BUFFALO, NY -2 On Your Side received a lot of complaints on our Facebook page from people around Western New York, who had trouble getting places through unplowed streets.
Most of us have been digging out of the snow or trying to get our way through it. And in a way, these are the lucky ones.
We saw several residents with their vehicles broken down on the side of the road. That was the case for Alexander Cruz, a Riverside resident. When we found him, he was running a little late in picking up his uncle.
"I'm going to do some shoveling right now, take a little snow out and let me see if I can take it out," Cruz said.
In the city, what you'll find is heavy and mushy snow. Plows are rumbling through the streets. But, we've heard complaints citywide of streets that are tough to get through - like at City Honors, where one viewer told us the conditions were terrible and cars were getting stuck around the school as parents were dropping off their kids.
2 On Your Side checked out the conditions at City Honors and we did find some slippery spots.
Also in Allentown, where on many side streets, it was tough to see the pavement.
And in Riverside, some sidewalks are impassible and trash containers rest on top of snowbanks.
And people on foot, can't use the sidewalks, so they have no choice but to walk in the street.
"The building and property owner's responsible to maintain their sidewalks to keep them clear of snow and ice," said Commissioner Steve Stepniak, of the Buffalo Public Works Department.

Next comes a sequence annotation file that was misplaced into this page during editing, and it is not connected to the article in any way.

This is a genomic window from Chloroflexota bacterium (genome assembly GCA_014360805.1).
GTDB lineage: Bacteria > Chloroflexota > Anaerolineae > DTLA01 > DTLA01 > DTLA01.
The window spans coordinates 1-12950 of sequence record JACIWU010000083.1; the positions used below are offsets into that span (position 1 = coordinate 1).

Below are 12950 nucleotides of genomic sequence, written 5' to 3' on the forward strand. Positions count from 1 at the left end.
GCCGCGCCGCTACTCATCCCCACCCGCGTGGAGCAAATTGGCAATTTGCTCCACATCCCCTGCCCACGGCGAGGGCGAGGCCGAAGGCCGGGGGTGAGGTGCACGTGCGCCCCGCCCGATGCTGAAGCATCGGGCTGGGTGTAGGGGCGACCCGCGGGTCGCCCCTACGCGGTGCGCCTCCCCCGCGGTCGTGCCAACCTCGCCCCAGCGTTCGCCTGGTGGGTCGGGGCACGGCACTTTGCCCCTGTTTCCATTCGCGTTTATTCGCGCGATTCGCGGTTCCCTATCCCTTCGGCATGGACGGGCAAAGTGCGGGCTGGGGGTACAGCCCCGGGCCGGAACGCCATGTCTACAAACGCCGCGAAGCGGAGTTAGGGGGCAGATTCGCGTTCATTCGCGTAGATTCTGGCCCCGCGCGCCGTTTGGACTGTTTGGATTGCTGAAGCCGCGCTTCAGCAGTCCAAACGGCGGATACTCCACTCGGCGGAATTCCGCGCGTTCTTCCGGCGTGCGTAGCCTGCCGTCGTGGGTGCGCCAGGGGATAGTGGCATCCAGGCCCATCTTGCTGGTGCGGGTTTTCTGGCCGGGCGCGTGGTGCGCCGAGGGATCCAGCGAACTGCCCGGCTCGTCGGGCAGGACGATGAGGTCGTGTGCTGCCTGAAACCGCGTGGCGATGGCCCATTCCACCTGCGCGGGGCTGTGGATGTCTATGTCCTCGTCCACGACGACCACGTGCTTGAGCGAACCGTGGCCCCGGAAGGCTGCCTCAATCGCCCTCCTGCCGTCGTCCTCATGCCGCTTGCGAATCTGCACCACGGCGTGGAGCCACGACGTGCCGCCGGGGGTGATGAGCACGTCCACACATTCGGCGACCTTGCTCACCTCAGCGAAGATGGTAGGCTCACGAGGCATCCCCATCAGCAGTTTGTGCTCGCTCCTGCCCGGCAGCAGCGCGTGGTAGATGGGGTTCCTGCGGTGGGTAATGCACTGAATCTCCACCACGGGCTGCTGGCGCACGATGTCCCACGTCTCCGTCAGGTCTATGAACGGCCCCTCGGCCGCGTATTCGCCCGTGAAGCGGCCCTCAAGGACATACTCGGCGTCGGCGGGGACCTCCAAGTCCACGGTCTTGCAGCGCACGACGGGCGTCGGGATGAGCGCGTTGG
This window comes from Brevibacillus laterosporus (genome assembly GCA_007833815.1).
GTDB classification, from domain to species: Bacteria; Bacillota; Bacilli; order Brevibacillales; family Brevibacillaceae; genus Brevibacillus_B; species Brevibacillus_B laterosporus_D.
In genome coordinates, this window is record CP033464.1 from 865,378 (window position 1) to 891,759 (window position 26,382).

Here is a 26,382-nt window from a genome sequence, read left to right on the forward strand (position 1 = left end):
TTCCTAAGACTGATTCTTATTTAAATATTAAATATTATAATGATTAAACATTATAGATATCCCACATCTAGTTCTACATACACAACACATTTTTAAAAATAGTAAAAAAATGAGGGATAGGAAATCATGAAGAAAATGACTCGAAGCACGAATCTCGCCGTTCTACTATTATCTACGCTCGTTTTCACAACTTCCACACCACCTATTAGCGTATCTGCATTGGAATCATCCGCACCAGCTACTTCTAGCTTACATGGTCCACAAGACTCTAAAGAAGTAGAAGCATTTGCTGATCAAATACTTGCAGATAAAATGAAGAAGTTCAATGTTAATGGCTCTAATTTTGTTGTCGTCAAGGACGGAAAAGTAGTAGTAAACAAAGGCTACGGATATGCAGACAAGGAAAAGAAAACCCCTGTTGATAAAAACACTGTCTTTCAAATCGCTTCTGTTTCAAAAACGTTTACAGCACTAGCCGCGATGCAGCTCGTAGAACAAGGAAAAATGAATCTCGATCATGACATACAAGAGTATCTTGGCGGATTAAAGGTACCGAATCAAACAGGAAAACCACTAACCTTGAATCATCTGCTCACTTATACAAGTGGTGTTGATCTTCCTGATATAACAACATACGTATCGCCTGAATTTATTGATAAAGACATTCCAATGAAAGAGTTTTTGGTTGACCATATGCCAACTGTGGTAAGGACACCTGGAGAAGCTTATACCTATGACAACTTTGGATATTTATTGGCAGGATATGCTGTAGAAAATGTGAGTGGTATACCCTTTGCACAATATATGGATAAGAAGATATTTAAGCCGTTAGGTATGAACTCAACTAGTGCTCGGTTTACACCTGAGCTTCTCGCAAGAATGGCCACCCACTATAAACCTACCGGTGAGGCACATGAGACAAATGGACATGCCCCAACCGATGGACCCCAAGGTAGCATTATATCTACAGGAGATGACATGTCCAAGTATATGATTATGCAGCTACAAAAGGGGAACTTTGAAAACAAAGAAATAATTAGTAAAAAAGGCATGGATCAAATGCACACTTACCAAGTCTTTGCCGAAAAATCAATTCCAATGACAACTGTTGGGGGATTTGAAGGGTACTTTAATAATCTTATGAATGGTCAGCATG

The city says that part of the reason why some streets are rough has to do with the timing of the snow.
"Weekends snow always becomes a little bit tougher because of the volume of parked cars we have, but according to the plan, we stick to that and it goes forward and it seems to work," Stepniak said.
On weekends there's limited off-street parking, so many people park on both sides of the street. The city says that streets were plowed, but parking spaces couldn't be taken care of until Monday morning when many people left their parking spots.
"We do the mains and secondaries first and then get into the residential [neighborhoods] and that's been our strategy all along and that's the strategy that works for us," Stepniak said.
If people have a problem with a quality of life issue, city officials say it's best to call 311 to report that issue. The city says it didn't have many 311 calls over the weekend.